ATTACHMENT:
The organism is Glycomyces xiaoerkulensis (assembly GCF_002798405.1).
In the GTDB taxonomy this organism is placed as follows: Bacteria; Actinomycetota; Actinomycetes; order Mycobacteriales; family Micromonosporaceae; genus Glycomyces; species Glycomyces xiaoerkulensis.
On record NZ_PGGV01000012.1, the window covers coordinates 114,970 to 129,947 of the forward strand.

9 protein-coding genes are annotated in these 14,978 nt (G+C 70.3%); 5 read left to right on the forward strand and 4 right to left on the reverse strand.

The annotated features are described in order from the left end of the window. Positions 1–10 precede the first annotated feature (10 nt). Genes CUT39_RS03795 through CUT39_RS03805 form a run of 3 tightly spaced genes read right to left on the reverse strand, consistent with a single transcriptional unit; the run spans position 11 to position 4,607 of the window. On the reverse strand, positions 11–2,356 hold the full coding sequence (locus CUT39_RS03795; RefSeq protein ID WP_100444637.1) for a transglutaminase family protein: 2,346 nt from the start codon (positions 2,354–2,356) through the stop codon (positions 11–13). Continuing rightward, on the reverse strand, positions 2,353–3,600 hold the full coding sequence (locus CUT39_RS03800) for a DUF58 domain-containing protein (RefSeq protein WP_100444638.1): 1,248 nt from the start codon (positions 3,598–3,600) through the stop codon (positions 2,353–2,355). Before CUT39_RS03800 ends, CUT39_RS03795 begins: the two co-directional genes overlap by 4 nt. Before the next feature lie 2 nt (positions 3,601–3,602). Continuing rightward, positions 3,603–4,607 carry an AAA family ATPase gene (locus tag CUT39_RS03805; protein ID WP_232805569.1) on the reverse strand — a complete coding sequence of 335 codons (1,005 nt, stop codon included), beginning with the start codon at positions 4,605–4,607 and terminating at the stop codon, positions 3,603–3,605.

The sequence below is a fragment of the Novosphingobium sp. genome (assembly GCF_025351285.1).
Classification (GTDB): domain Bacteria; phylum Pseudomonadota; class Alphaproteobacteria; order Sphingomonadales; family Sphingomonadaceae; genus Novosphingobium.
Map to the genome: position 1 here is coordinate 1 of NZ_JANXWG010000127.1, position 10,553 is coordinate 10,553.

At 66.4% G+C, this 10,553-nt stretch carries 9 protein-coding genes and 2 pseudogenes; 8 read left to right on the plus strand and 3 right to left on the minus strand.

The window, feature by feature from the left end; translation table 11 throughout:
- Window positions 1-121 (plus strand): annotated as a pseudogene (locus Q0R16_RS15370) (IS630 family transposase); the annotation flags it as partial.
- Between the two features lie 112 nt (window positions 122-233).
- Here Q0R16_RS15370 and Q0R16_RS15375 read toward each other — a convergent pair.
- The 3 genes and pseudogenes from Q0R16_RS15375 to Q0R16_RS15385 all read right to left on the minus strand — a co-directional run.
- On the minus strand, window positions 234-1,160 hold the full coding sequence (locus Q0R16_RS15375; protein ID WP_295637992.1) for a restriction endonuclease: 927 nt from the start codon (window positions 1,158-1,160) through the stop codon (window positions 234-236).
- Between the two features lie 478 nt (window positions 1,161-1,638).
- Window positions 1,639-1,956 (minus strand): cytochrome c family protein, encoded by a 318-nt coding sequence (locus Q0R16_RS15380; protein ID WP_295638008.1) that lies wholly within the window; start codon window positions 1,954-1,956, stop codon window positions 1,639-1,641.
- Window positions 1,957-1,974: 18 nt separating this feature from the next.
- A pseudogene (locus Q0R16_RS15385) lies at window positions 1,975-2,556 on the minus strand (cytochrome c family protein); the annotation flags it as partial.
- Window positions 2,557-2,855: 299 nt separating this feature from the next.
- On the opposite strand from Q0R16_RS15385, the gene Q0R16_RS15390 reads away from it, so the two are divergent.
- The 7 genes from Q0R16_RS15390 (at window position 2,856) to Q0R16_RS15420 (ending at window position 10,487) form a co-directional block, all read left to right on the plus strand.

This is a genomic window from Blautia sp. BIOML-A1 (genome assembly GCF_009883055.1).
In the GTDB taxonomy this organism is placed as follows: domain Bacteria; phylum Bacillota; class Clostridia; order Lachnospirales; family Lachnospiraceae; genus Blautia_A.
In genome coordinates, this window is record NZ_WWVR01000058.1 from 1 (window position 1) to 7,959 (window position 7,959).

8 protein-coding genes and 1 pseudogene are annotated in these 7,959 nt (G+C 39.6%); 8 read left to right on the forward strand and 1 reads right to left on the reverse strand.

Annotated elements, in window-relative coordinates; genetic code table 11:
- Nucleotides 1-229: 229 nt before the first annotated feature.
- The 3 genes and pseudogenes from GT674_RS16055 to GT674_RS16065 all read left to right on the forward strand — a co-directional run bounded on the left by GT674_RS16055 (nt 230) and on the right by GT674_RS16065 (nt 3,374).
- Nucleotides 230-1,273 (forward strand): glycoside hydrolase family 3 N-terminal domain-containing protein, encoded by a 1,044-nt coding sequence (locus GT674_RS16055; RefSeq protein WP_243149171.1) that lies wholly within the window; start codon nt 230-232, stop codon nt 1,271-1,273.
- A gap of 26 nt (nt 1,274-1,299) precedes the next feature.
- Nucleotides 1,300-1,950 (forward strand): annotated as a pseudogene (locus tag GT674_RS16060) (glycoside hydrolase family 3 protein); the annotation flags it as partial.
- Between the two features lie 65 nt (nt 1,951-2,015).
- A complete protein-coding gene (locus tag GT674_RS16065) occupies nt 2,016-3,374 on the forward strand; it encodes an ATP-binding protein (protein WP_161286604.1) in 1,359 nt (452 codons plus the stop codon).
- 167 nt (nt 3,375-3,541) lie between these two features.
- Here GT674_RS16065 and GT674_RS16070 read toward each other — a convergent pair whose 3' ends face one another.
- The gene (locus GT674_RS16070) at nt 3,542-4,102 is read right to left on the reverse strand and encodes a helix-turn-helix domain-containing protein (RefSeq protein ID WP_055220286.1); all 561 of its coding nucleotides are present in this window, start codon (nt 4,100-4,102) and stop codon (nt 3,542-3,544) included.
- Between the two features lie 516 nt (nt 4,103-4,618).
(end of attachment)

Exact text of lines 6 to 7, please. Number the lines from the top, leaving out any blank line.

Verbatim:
The sequence below is a fragment of the Novosphingobium sp. genome (assembly GCF_025351285.1).
Classification (GTDB): domain Bacteria; phylum Pseudomonadota; class Alphaproteobacteria; order Sphingomonadales; family Sphingomonadaceae; genus Novosphingobium.